One of the first things I did last year to cope with the break-up was to pack my ex's things in a huge box the size of a small refrigerator. (We Filipinos call this the balikbayan box, a box usually filled by Filipinos overseas with trinkets to send back home to their families.)
I carefully folded each shirt, each sock, each pair of pants that he left behind. I deposited his bags, his toys, any trinkets he might have forgotten when he was last here at home with me. I found shoes that we shared, and I carefully decided which ones he especially loved. (I was very careful not to send anything that he gave to me; I didn't think it was kind to return gifts.)
Lastly, I packed the only picture of us that I framed and so proudly displayed at my office. It was one of our very first pictures together back when we were dating in 2007. We looked tentative but happy in the picture.
I packed those items in the balikbayan box, and there they quietly stayed, waiting for when I was ready to see all of his things go. I told myself, I just need one more month, then I am sure I won't break down as his things finally go.
One month became two, and two became thirteen. Every single month, I would ask myself, "Am I ready to see his things leave, too? What if he comes back?"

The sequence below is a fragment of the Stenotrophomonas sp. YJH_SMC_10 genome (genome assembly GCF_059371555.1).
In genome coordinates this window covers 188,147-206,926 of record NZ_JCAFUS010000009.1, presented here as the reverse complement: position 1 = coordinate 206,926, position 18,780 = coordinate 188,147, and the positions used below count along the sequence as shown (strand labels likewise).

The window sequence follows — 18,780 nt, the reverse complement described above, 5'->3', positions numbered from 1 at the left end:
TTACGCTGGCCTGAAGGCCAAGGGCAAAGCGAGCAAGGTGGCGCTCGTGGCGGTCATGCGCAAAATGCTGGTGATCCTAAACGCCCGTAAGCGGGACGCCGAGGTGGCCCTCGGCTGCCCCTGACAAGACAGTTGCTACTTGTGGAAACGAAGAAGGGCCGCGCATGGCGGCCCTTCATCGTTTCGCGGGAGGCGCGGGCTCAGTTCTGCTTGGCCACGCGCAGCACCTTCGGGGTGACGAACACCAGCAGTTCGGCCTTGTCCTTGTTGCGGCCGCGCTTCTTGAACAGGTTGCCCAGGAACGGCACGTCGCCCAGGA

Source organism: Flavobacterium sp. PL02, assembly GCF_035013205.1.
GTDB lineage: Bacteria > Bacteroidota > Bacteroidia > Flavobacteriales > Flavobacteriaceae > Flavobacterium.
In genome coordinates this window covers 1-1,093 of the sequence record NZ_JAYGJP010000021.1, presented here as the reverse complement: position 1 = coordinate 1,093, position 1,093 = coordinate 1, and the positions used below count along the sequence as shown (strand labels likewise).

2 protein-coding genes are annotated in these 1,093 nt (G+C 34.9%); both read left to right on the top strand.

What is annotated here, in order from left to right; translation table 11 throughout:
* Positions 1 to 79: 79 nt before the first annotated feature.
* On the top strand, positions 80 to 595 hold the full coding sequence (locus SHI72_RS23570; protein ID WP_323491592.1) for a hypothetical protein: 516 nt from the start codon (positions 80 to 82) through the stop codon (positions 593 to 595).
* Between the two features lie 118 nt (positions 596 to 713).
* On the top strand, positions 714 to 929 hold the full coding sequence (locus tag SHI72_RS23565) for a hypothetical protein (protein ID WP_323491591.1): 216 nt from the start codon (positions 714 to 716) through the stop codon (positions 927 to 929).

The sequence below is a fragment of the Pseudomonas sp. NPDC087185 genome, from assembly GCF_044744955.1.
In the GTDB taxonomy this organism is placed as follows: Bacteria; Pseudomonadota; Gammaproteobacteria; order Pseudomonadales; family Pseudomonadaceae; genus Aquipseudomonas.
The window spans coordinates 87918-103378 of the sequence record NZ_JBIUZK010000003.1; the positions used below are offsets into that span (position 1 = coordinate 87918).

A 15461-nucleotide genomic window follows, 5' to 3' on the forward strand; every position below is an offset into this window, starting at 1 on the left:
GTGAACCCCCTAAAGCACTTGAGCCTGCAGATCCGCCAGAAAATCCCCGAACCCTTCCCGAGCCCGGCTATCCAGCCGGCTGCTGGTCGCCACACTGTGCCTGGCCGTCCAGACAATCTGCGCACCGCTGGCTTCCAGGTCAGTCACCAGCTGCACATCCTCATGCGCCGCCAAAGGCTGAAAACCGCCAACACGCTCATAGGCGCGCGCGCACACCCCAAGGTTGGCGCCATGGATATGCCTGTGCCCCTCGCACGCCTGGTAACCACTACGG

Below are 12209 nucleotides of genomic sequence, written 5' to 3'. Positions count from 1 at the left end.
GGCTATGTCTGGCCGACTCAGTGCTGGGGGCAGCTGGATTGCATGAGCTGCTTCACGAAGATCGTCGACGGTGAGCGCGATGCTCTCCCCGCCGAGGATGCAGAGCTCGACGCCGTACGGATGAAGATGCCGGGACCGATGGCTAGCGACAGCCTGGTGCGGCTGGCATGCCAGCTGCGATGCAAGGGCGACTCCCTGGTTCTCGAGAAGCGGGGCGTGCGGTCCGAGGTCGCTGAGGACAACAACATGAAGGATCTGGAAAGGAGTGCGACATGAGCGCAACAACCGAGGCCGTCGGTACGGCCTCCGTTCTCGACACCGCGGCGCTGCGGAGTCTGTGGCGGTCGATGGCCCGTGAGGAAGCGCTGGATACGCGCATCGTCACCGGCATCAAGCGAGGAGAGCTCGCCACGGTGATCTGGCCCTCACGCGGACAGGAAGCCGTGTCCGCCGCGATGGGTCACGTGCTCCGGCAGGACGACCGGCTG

There it was, the question a broken up person should never ask. "What if he comes back?"
I asked this question in embarrassed silence in all thirteen months that I kept the box. My friends would ask me, "So when is the box leaving?" I would kiddingly say, "Maybe tomorrow." Tragic as it may be, what I really wanted to say was, "Maybe it doesn't have to."
My father visited me last month to help me with some personal arrangements. He found a few unused appliances in my kitchen, and he asked if he could have them. "Of course," I said, not really remembering to whom those belong. "If we haven't used them for a while, we won't be using them ever."
My dad packed these appliances in the balikbayan box, and I finally sent them off to
Manila. I told my dad to coordinate with my ex when the box lands so he can just get those from him.
Tonight, I received a text from my ex, asking if he could keep some of the appliances. (I could only assume that the box had arrived.) He mentioned, "They're really important to me."
(Only then did I remember that he might have bought those appliances. We used them together for so long, the ownership over things things dissolved into a blur; one never prepares for the clarity that might be necessary in the event of a break-up.)
I couldn't help but feel sad and angry. I am sure he didn't mean it the way I am feeling it, but I somehow got the feeling that the appliances were worth more than our relationship. I was once important to him, but, now, I only got the words that the appliances are important to him.
No, it's not that I want to get back together with him. It's just terribly sad that I never would have imagined that what I had put in the box would seem to be more valuable than the life we had shared together.